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I'm trying my best to understand Della Rocca's article "PSR", which I believe convincingly shows that that one cannot reasonably hold that some facts are brute while others are not without a specific reason for drawing the line somewhere. My example below is a heuristic simplification of his main argument, which I think draws out the main intuition, and I'd like to know if there are any good responses to this argument:

A brute fact is a contingent fact with no further reason as to why that contingent fact is true. Suppose I were to ask you:

"What percentage of contingent facts are brute?"

If you were to answer with a percentage above 0%, and you maintain that this percentage being above 0% is simply a brute fact itself, then you run into a conundrum: By your own admission, there exists a brute fact (that the true percentage is in fact above 0%). But by you maintaining that there exists a brute fact, you've provided a reason for the percentage to be set above 0%. Hence it is contradictory that the percentage being above 0% can itself be a brute fact.

In other words, somebody who maintains that some facts are brute while others are not should be able to give clear reason why Fact X is brute whereas Fact Y is not. If we were to apply this standard, say, to the existence of the universe itself, then it seems that the burden of proof lies on the individual who maintains that the existence of the universe is a brute fact. "It just is" simply does not work.

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  • "brute facts" are simply facts that we (humans) are not able to find an explanation/cause according to some agreed theory. Commented Feb 16, 2022 at 15:51
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    The set of "contingent facts" and the set of "brute facts" are both infinite. This means the question, "What percentage of contingent facts are brute?" is mathematically ill-defined. There isn't a single "natural" way to define the ratio between two infinite sets. There are multiple (actually, infinite) options for how to define this ratio, but the core problem is that the two sets have the same cardinality (both infinite), and are in that sense the "same size."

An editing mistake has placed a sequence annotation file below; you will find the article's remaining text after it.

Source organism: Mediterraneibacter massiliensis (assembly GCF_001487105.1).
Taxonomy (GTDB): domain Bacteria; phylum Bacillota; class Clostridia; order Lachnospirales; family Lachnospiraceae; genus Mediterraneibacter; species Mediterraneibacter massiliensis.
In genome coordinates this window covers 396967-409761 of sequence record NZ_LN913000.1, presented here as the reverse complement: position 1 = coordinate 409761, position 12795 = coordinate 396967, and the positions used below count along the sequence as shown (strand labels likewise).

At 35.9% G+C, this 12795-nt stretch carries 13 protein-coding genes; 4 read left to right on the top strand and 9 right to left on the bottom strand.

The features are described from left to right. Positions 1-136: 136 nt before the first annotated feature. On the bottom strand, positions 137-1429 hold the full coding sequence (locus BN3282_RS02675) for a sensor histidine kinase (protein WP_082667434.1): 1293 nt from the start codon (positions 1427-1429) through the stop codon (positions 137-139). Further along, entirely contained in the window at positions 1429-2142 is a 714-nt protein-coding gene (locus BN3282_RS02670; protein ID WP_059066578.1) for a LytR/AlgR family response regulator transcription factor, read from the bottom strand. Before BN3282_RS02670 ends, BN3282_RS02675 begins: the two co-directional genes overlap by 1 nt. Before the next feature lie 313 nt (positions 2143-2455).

– causative
    Commented Feb 16, 2022 at 17:44
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    It is odd that you find this argument convincing. Even aside from the meaningless use of "percentages", in your presentation, at least, it is a transparent case of line drawing fallacy. Just because there is no bright line between heaps and non-heaps does not mean that heaps do not exist.
    – Conifold
    Commented Feb 16, 2022 at 20:34
  • I just had it out with proponents that brute facts cannot exist, and the definition is in that post: An argument against brute physical facts (PhilSE). And your use of percentages does appear to be false precision.
    – J D
    Commented Feb 16, 2022 at 21:09
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    Your above cooked answer is essentially an affirmation of the existence of brute facts which cannot efficiently cause any physical facts not to mention brute facts (assuming their existence under such a POV), thus it cannot not a reason for the existence of brute facts. Re your "somebody who maintains that some facts are brute while others are not should be able to give clear reason..." which is implicitly based on the premise of PSR, but the stake of debate here is just PSR vs not-PSR, so you beg the question. Of course there's nothing illogical if you just favor PSR or its weak versions... Commented Feb 16, 2022 at 23:47

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